The first and most obvious question we have to ask is what exactly is a government shutdown anyway? The US federal government operates on a fiscal year that goes from October 1 to September 30 of the next year. By the end of September 30, Congress is supposed to have a new budget out. In recent years, Congress has not met that deadline and used stopgaps to delay the budget making process without incurring a shutdown. This year, that process failed, but that’s an entirely different issue that we will not deal with here.2 All you have to know is that Congress is supposed to pass a budget by September 30, and this year they failed to do so. As a result, according to the Anti-deficiency Act of 1884, the government may not “make or authorize an expenditure or obligation exceeding an amount available in an appropriation or fund for the expenditure or obligation” or “involve either government in a contract or obligation for the payment of money before an appropriation is made unless authorized by law.” 3 In colloquial speak, that means that the government is not able to fund non-essential programs without having funds appropriated for them in a budget. No budget means that the government can’t spend money on things, even if it has the money to do so.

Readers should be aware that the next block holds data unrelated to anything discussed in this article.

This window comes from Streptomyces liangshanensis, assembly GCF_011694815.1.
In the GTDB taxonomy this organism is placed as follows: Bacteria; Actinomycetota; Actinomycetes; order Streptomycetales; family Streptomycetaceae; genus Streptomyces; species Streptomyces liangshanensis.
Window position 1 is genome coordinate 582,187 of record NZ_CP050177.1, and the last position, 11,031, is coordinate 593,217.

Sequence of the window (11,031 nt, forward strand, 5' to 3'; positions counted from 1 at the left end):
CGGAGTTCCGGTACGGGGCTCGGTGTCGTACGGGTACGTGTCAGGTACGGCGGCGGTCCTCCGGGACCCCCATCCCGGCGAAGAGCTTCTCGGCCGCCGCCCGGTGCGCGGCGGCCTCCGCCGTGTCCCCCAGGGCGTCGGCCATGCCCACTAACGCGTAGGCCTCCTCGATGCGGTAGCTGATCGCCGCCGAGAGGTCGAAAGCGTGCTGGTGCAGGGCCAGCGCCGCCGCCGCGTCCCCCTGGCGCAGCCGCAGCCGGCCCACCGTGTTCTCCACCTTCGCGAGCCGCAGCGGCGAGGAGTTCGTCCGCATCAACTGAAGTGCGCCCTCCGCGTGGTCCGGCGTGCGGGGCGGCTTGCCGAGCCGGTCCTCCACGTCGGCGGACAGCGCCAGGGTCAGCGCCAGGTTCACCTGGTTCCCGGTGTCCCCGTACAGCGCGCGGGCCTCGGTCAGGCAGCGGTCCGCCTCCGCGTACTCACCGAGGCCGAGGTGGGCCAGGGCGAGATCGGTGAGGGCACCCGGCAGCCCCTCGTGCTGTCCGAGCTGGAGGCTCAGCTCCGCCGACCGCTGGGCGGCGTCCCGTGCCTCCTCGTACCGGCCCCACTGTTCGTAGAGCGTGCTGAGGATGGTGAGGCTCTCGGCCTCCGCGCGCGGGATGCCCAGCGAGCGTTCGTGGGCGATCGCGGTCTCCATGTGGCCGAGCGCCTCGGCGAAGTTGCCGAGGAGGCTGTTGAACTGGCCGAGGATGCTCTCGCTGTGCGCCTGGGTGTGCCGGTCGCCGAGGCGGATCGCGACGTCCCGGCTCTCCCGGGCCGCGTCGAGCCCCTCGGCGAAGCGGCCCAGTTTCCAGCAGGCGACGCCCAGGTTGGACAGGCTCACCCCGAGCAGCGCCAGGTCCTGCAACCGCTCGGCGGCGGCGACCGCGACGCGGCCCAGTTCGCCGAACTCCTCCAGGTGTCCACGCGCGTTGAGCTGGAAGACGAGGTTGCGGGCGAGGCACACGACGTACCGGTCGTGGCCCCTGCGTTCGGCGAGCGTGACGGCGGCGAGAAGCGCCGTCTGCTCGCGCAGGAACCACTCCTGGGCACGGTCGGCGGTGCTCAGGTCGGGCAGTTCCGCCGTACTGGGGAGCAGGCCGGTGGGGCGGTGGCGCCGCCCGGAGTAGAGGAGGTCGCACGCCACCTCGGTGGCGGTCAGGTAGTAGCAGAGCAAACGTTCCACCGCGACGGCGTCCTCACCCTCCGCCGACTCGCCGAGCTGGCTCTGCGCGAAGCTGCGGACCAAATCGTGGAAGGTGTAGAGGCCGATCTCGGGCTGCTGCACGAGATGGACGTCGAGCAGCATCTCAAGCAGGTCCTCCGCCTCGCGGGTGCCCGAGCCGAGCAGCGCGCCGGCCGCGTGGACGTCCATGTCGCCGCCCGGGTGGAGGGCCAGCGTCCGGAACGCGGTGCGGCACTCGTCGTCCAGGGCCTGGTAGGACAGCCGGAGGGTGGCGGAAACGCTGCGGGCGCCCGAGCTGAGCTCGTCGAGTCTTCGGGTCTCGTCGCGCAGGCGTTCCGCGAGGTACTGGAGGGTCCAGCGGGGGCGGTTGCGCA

This means that the government as a whole shuts down because it’s illegal to use its money to fund government agencies. However, “essential agencies” are still open. That begs the question of which agencies and programs are being shut down? Essential agencies vital to national security, like the NSA, military, air traffic controllers, and the like, are all remaining open. Likewise, agencies that have their own independent source of funding, like the Postal Service and the Federal Reserve, remain open.4 However, most other agencies are being shut, and Federal employees are being “furloughed,” or being told to not come to work. Over 800,000 employees have been told to not show up, and are not being paid.5 NASA, the Federal Park Service, the Department of Veteran’s Affairs, the Centers for Disease Control (right in the middle of flu season, no less), the Environmental Protection Agency, the Commodity Futures Trading Commission (which regulates derivative markets), the Internal Revenue Service, and even half of the CIA, are all shutting down or drastically reducing their workforce (up to 97%, in the case of NASA).67891011121314